Free software, or freeware, is a part of what makes today's technology landscape so exciting. It's great that general users can download workable solutions for, say, editing images or blocking malware. When users download free applications, though, they sometimes get more than they bargained for. Sometimes the developers or purveyors of free apps bundle other programs with them, and a lot of the time, they don't exactly go out of their way to tell you that they're doing that.
In most cases, these "extras" aren't necessarily malicious. They're just annoying add-ons that you don't need and that add to the general clutter within your system. Sometimes, though, they do things like record your browsing or purchasing history to help targeted advertising, which doesn't sit kindly with a lot of users.
This bundling is usually technicaly legal because, in the process of downloading a free app, you have to go through an installation manager that, somewhere, in potentially very fine print, does tell you about everything you're about to download. They may hide a mention of the extra software inside a dauntingly long user agreement, or they may make a list of everything that's going to be downloaded available in a place where most users aren't likely to look.
The bottom line here is that, while free apps are great, users should proceed with caution and vigilance when downloading them. Here's a list of tips for how to proceed:
Don't get "Next" happy: We know, we know--it's hard not to just keep clicking the "Next" button on an installation manager; you want your software, and you want it now. In order to avoid unwanted software, though, it's important to slow down and actually read what you're doing so that you catch action steps you don't actually want.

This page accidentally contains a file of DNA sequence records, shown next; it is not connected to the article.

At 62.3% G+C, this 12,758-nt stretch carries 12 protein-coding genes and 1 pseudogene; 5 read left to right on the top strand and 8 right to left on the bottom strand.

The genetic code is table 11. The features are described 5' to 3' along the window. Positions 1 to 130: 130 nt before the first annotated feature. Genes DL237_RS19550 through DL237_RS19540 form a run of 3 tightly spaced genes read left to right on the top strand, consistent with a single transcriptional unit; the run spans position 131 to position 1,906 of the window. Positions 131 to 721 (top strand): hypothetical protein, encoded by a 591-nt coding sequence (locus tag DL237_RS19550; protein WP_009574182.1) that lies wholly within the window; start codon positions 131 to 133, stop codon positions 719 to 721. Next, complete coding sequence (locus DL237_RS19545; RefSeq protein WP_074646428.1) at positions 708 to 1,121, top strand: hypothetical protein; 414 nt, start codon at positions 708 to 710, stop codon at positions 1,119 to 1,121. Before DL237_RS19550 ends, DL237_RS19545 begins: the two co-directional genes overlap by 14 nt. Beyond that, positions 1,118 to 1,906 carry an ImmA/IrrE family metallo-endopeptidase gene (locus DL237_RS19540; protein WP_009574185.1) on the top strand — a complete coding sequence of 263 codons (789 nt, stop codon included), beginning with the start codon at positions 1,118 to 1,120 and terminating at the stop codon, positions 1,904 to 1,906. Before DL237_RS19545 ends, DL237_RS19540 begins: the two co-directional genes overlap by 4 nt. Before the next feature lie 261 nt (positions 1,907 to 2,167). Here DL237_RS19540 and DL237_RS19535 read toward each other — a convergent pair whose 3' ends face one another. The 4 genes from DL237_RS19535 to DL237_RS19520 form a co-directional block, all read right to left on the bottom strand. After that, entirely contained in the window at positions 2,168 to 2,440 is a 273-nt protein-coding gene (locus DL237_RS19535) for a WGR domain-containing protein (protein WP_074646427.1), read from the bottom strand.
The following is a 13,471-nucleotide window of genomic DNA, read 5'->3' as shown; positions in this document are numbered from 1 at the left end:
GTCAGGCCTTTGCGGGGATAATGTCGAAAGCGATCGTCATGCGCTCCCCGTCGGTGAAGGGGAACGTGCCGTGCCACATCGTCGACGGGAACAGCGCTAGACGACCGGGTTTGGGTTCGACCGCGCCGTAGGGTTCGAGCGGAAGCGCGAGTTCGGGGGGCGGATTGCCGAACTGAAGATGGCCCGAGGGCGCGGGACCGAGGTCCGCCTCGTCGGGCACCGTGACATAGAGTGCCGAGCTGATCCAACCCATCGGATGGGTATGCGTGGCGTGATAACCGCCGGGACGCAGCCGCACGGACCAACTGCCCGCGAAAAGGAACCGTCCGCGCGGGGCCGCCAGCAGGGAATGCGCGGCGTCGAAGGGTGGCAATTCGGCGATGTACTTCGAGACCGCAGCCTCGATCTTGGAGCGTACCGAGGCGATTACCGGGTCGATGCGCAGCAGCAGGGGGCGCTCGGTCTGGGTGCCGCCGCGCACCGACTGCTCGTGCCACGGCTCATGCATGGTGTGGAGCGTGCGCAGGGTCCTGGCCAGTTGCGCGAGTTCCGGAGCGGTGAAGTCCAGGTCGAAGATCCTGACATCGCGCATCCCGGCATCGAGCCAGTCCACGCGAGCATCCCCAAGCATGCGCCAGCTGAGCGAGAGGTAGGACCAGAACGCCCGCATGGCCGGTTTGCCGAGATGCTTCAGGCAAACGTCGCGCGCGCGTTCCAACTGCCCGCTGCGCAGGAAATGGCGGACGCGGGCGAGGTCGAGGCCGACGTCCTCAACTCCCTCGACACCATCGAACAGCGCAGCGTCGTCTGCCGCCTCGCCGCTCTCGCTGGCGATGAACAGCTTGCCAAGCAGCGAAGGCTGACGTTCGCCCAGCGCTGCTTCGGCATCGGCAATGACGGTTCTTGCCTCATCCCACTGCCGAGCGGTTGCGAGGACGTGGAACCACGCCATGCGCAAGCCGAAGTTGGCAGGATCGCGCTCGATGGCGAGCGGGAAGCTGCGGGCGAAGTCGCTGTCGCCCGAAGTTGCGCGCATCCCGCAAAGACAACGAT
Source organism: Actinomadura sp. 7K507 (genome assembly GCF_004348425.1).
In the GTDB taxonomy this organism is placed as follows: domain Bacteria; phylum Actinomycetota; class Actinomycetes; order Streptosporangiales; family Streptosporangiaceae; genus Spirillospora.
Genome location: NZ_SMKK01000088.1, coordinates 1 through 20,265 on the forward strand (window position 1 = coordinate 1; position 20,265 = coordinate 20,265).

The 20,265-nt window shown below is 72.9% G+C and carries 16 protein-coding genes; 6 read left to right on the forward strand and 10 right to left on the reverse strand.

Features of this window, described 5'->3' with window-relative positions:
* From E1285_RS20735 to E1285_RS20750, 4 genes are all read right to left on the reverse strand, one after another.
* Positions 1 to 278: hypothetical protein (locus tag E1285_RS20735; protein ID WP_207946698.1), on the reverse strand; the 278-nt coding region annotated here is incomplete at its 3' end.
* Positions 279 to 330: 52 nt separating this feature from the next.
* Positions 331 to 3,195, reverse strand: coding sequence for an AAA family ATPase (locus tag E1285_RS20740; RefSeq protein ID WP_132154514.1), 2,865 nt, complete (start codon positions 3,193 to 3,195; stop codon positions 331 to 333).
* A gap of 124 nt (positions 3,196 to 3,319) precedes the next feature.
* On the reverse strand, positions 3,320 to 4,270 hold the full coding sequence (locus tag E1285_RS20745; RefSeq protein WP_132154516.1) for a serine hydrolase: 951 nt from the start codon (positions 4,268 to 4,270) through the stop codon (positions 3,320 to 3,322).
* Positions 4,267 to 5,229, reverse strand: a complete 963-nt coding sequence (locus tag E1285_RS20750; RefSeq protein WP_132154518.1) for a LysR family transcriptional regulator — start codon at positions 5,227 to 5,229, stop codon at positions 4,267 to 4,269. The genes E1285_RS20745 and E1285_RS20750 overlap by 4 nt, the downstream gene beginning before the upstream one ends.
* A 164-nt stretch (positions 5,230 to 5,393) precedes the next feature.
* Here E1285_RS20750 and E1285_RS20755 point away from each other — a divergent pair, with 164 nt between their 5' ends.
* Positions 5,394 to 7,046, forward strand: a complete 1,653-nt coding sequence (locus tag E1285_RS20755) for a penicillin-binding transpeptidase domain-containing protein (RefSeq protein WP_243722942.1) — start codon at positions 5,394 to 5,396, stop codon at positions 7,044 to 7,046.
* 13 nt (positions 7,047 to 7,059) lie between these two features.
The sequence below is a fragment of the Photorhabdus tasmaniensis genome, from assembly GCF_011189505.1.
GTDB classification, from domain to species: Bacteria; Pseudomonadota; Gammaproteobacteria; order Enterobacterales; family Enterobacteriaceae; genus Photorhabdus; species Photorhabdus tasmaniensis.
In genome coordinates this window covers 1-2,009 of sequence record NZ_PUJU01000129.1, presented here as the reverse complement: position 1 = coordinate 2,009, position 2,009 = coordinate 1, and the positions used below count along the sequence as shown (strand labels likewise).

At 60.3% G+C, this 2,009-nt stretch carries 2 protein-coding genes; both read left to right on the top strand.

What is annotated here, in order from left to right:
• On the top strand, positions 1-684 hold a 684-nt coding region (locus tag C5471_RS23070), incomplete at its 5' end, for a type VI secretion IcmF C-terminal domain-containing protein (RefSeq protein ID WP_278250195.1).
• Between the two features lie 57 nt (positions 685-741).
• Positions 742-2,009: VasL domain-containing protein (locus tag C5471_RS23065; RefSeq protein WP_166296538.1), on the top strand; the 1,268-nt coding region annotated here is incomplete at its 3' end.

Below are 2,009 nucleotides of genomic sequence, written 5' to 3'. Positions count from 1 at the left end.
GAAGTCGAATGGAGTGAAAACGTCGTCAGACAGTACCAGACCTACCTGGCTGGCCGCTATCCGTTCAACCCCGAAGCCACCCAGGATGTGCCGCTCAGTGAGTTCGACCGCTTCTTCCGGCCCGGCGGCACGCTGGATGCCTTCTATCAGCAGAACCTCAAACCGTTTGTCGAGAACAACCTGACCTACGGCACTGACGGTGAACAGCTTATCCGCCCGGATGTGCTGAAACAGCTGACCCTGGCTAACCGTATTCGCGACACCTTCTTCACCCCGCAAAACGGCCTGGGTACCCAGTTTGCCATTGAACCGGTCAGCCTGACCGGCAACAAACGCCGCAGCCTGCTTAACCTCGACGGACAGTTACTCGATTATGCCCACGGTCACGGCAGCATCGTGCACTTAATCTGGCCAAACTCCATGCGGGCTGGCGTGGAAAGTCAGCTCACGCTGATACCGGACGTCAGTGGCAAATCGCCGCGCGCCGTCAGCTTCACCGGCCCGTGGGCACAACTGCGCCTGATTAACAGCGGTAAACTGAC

Watch for the "Decline" button: If you see a "Decline" button show up in an installation manager, it's very likely that you're about to download something you didn't initially choose. Read the prompts carefully, and decline anything you don't want.
Always choose "Custom" installations: A lot of installation managers give you an option for a "custom" installation, which in many cases will allow you to select exactly which programs you want to download. Don't worry--you don't have to be a tech expert to follow this path!
At least skim the user agreement or terms and conditions: No one wants to take the time to read through a bunch of legal gobbledegook, but, especially with free apps, it is important to take them seriously. At least skim through them, looking for mentions of other programs you didn't sign up to download.